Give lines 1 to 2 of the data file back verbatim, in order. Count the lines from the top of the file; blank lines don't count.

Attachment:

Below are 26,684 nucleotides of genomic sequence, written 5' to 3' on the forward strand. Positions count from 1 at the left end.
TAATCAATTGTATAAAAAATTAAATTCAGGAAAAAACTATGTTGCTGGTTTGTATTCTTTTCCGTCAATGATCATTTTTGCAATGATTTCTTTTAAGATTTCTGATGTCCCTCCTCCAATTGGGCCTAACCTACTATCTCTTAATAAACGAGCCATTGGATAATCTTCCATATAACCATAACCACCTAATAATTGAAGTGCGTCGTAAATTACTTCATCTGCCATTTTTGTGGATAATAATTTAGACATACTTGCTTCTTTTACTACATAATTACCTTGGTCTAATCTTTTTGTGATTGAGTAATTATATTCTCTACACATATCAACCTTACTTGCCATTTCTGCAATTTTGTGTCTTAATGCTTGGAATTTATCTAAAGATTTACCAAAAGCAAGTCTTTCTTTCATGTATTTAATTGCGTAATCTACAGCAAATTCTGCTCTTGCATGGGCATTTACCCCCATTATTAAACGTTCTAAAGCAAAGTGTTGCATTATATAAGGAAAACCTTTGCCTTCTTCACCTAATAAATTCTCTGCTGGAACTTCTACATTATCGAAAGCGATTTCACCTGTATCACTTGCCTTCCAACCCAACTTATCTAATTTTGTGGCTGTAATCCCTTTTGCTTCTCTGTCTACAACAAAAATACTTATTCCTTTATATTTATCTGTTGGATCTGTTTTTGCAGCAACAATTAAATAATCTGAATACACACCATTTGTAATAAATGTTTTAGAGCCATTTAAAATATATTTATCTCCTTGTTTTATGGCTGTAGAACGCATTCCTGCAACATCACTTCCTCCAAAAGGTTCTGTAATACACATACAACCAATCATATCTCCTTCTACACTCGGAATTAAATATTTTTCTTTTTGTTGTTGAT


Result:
Below are 26,684 nucleotides of genomic sequence, written 5' to 3' on the forward strand. Positions count from 1 at the left end.
TAATCAATTGTATAAAAAATTAAATTCAGGAAAAAACTATGTTGCTGGTTTGTATTCTTTTCCGTCAATGATCATTTTTGCAATGATTTCTTTTAAGATTTCTGATGTCCCTCCTCCAATTGGGCCTAACCTACTATCTCTTAATAAACGAGCCATTGGATAATCTTCCATATAACCATAACCACCTAATAATTGAAGTGCGTCGTAAATTACTTCATCTGCCATTTTTGTGGATAATAATTTAGACATACTTGCTTCTTTTACTACATAATTACCTTGGTCTAATCTTTTTGTGATTGAGTAATTATATTCTCTACACATATCAACCTTACTTGCCATTTCTGCAATTTTGTGTCTTAATGCTTGGAATTTATCTAAAGATTTACCAAAAGCAAGTCTTTCTTTCATGTATTTAATTGCGTAATCTACAGCAAATTCTGCTCTTGCATGGGCATTTACCCCCATTATTAAACGTTCTAAAGCAAAGTGTTGCATTATATAAGGAAAACCTTTGCCTTCTTCACCTAATAAATTCTCTGCTGGAACTTCTACATTATCGAAAGCGATTTCACCTGTATCACTTGCCTTCCAACCCAACTTATCTAATTTTGTGGCTGTAATCCCTTTTGCTTCTCTGTCTACAACAAAAATACTTATTCCTTTATATTTATCTGTTGGATCTGTTTTTGCAGCAACAATTAAATAATCTGAATACACACCATTTGTAATAAATGTTTTAGAGCCATTTAAAATATATTTATCTCCTTGTTTTATGGCTGTAGAACGCATTCCTGCAACATCACTTCCTCCAAAAGGTTCTGTAATACACATACAACCAATCATATCTCCTTCTACACTCGGAATTAAATATTTTTCTTTTTGTTGTTGAT